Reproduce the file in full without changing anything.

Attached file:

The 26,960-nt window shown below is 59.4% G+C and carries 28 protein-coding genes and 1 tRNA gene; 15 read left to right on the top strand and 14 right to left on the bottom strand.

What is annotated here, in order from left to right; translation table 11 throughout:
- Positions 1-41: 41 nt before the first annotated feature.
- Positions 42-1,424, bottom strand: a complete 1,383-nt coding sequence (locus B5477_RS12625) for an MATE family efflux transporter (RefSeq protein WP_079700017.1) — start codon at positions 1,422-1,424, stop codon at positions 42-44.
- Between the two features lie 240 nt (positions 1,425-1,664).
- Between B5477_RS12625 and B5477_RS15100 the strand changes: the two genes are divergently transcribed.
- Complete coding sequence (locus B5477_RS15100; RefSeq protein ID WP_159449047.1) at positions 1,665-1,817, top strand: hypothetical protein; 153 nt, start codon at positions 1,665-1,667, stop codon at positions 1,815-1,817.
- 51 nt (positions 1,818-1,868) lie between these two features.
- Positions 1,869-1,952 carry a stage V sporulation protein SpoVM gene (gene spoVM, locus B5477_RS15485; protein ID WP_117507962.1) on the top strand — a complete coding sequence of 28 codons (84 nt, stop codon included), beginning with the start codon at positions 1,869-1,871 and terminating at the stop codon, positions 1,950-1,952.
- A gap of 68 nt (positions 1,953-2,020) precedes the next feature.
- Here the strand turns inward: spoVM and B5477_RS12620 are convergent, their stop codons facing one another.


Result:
The 26,960-nt window shown below is 59.4% G+C and carries 28 protein-coding genes and 1 tRNA gene; 15 read left to right on the top strand and 14 right to left on the bottom strand.

What is annotated here, in order from left to right; translation table 11 throughout:
- Positions 1-41: 41 nt before the first annotated feature.
- Positions 42-1,424, bottom strand: a complete 1,383-nt coding sequence (locus B5477_RS12625) for an MATE family efflux transporter (RefSeq protein WP_079700017.1) — start codon at positions 1,422-1,424, stop codon at positions 42-44.
- Between the two features lie 240 nt (positions 1,425-1,664).
- Between B5477_RS12625 and B5477_RS15100 the strand changes: the two genes are divergently transcribed.
- Complete coding sequence (locus B5477_RS15100; RefSeq protein ID WP_159449047.1) at positions 1,665-1,817, top strand: hypothetical protein; 153 nt, start codon at positions 1,665-1,667, stop codon at positions 1,815-1,817.
- 51 nt (positions 1,818-1,868) lie between these two features.
- Positions 1,869-1,952 carry a stage V sporulation protein SpoVM gene (gene spoVM, locus B5477_RS15485; protein ID WP_117507962.1) on the top strand — a complete coding sequence of 28 codons (84 nt, stop codon included), beginning with the start codon at positions 1,869-1,871 and terminating at the stop codon, positions 1,950-1,952.
- A gap of 68 nt (positions 1,953-2,020) precedes the next feature.
- Here the strand turns inward: spoVM and B5477_RS12620 are convergent, their stop codons facing one another.